Dr Mark Howard contributes to LENS article on Covid point-of-care diagnostics

September 1, 2021
Sam Findlay

ACES Ethics, Policy and Public Engagement (EPPE) Research Fellow Dr Mark Howard has contributed to a recent Monash University LENS piece, which looks at the case for accurate and quick mobile point-of-care COVID testing.


Dr Mark Howard.

The collaborative article features input from a number of Monash researchers, analysing the current model for testing against COVID-19, and how a true point-of-care (POC) could be a solution and a more effective model.


Dr Howard was joined by Prof Patrick Kwan, A/Prof Zanfina Ademi, James McMahon and Tuncay Alan for the piece, each contributing with their area of expertise – those ranging from public health and preventative medicine to neuroscience.


Lens is a Monash online publication that aims to highlight the work and global impact of researchers and academics at the university.


To find out more and the article, how it came about, and its future implications, we caught up with Dr Howard for the chat below.


Could you tell us about your area of research?

I specialise in political philosophy, applied ethics and social informatics, with a research focus on the social, political, and ethical implications of emerging technology in healthcare, transportation and agriculture. I am currently investigating distributive justice issues associated with the market in innovative diagnostic technologies (especially point-of-care testing) for the developing world and in response to the COVID 19 pandemic in high-income countries.


You recently contributed to a Monash LENS article on accurate point-of-care COVID testing. How did it come about?

Prof Patrick Kwan of the Monash Neuroscience department was aware of my research with ACES EPPE that considered the social and ethical impacts of innovative diagnostic technologies. Prof Kwan had also recently worked with a group at Monash University looking at a potential Microfluidic-based diagnostic test for COVID 19. He invited me to look at their research and provide feedback, and this led to a discussion of how a ‘true’ point-of-care test for COVID-19 in Australia could radically change the health and social response, both to the current outbreak and long term.


Our group also includes a virologist, health economist and engineer. We all believe the failure to invest in decentralised COVID-19 testing is a public policy failure.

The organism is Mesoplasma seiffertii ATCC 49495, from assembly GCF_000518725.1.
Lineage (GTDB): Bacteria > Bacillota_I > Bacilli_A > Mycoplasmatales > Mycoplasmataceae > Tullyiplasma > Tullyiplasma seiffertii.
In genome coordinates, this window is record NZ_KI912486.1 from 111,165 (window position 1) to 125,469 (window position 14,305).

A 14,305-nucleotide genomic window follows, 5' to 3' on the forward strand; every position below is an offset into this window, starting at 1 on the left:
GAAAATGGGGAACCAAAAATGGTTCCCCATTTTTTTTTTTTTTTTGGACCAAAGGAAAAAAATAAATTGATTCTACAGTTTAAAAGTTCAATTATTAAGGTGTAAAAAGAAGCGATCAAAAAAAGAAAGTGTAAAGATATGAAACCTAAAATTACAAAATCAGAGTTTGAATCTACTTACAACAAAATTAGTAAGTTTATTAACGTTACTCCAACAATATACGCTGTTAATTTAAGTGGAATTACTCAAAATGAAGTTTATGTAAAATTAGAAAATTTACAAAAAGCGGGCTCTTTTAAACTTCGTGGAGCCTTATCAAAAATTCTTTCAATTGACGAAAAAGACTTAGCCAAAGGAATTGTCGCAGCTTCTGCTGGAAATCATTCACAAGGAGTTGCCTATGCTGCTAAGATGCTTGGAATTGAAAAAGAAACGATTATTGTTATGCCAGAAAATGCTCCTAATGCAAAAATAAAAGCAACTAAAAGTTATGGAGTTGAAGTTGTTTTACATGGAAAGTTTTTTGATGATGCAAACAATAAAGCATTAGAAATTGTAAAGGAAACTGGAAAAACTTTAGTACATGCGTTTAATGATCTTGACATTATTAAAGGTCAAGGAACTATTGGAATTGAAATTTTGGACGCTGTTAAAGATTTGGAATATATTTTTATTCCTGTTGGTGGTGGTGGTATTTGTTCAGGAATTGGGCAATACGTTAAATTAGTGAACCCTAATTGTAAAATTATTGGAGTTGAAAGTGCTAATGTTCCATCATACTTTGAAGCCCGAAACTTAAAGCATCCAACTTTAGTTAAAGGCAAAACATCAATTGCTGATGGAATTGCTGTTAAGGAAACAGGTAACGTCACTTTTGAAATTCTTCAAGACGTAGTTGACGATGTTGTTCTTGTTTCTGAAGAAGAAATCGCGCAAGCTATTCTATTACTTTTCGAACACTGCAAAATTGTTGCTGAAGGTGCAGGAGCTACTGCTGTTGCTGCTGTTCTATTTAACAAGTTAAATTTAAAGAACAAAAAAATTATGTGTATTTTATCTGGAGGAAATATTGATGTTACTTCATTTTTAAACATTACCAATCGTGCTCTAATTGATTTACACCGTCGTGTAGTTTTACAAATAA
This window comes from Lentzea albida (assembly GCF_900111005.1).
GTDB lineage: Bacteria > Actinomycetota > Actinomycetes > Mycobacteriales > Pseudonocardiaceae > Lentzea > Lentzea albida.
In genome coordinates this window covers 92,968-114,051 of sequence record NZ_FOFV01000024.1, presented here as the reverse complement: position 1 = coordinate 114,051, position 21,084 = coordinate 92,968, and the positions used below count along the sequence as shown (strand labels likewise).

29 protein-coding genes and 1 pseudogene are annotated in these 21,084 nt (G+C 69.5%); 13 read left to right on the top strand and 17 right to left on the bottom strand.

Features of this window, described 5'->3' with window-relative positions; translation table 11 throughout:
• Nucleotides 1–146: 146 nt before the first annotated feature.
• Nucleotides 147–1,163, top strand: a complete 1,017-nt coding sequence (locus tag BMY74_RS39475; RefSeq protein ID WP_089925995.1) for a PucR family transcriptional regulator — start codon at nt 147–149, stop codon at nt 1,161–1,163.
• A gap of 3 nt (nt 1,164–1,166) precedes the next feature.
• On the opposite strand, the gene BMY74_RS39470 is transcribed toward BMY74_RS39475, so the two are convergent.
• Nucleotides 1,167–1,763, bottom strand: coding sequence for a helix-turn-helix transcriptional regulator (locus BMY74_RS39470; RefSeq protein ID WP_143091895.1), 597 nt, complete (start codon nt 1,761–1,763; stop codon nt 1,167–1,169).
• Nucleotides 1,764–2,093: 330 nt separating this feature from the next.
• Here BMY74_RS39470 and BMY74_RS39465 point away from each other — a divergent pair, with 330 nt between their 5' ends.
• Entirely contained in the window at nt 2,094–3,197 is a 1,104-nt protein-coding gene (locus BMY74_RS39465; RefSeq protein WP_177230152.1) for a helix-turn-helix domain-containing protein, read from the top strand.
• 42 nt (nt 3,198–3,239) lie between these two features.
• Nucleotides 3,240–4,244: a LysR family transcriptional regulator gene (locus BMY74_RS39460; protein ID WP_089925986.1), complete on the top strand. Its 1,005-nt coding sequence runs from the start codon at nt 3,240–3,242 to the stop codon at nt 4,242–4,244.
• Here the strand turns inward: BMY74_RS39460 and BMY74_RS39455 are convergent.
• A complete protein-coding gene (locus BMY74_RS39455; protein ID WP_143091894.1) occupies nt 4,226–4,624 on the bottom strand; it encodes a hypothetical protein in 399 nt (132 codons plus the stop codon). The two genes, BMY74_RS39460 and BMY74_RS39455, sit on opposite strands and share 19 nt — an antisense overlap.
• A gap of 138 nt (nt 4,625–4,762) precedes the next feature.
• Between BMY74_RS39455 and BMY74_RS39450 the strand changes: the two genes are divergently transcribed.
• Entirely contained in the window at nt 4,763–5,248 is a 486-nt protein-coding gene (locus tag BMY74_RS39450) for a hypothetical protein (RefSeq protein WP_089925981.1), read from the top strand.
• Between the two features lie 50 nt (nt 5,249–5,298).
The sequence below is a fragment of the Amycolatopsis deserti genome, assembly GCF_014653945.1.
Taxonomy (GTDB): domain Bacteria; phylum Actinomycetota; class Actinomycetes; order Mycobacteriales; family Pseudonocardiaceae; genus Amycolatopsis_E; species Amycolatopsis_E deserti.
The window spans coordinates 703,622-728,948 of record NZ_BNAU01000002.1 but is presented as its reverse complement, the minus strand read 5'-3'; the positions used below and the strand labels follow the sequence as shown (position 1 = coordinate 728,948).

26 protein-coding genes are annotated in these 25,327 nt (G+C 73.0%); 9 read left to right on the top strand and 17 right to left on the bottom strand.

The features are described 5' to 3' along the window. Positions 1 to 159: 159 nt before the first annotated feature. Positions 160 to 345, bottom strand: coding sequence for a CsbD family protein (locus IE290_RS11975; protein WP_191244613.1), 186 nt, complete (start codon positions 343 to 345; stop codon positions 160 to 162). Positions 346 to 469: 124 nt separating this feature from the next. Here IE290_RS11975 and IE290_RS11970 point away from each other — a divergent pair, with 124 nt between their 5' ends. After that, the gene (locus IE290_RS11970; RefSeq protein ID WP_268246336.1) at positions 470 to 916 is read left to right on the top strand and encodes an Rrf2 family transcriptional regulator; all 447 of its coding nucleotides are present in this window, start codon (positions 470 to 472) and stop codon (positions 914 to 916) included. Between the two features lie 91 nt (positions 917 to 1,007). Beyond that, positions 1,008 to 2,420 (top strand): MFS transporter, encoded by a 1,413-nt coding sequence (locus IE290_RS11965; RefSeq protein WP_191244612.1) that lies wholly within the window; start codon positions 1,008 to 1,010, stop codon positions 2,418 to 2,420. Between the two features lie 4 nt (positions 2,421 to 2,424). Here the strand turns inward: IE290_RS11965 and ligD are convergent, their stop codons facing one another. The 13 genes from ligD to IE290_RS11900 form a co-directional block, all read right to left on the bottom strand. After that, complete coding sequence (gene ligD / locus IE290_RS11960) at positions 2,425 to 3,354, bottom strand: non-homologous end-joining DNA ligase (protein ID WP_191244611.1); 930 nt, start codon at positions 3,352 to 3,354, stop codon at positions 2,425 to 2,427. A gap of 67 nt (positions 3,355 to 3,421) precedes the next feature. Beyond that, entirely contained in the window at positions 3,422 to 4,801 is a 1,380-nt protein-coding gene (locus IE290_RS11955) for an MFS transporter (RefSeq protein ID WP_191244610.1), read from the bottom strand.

What is the main point the article tries to get across?

The article highlights that testing is the first line of defence against COVID-19. However, the current centralised testing model has been exposed as a deficient public health response to the pandemic due to long wait times for testing and the delay in returning results.


The current laboratory-based testing regime also has significant costs in terms of lost productivity and social impacts, especially amongst vulnerable and marginalised populations. We argue it’s likely that a true point-of-care (POC) test can be part of a larger solution to these issues. Benefits of a POC test may result from fast test turnaround times and greater accessibility, with the potential sites for testing expanding to include, for example, pharmacies, GP offices, nursing homes, rural and mobile health clinics and workplaces.


You have suggested how microfluidic diagnostics could be an ideal solution for this type of diagnostic. Could you expand on that a little bit?

In high-income countries with developed healthcare systems ‘high throughput’ laboratory testing is typically considered the most effective way to provide diagnostic services to the population. However, the COVID-19 pandemic has revealed we need to be more agile in our response to novel public health concerns. A true POC test is portable, simple to use, and provides a rapid ‘sample-in-answer-out’ solution, and can complement centralised testing.


In the current situation, the COVID-19 POC diagnostic also needs to have comparable accuracy to that of the gold standard lab test. There are many antibodies or antigen based POC tests that provide rapid detection, but they cannot match the sensitivity of laboratory based nucleic acid amplification tests.


Microfluidic based diagnostics, which manipulate fluids in a controlled manner in microenvironments, are making rapid advances and have the potential to deliver unmatched sensitivity in POC testing and have the capacity to incorporate and automate all the fundamental technical aspects of nucleic acid testing in a single device — effectively a “lab on a chip”. Moreover, with simple modifications microfluidic based POC tests have demonstrated the potential to detect multiple pathogens (and their mutations). This currently isn’t possible with antibody or antigen tests.


So, what’s next for this kind of research?

Hopefully, the work I have been undertaking with my colleagues can raise the profile of microfluidic POC testing in Australia, where we have all the relevant infrastructure, industrial, and research expertise to achieve this goal.


What is required now is the political will and public and private investment to transition the research from academic settings to real-world solutions. This requires effectively presenting the case from a social and economic perspective in favour of development and deployment of an Australian-made COVID-19 POC microfluidic diagnostic, which we believe we have started to do in our article.


You can read the LENS article here.

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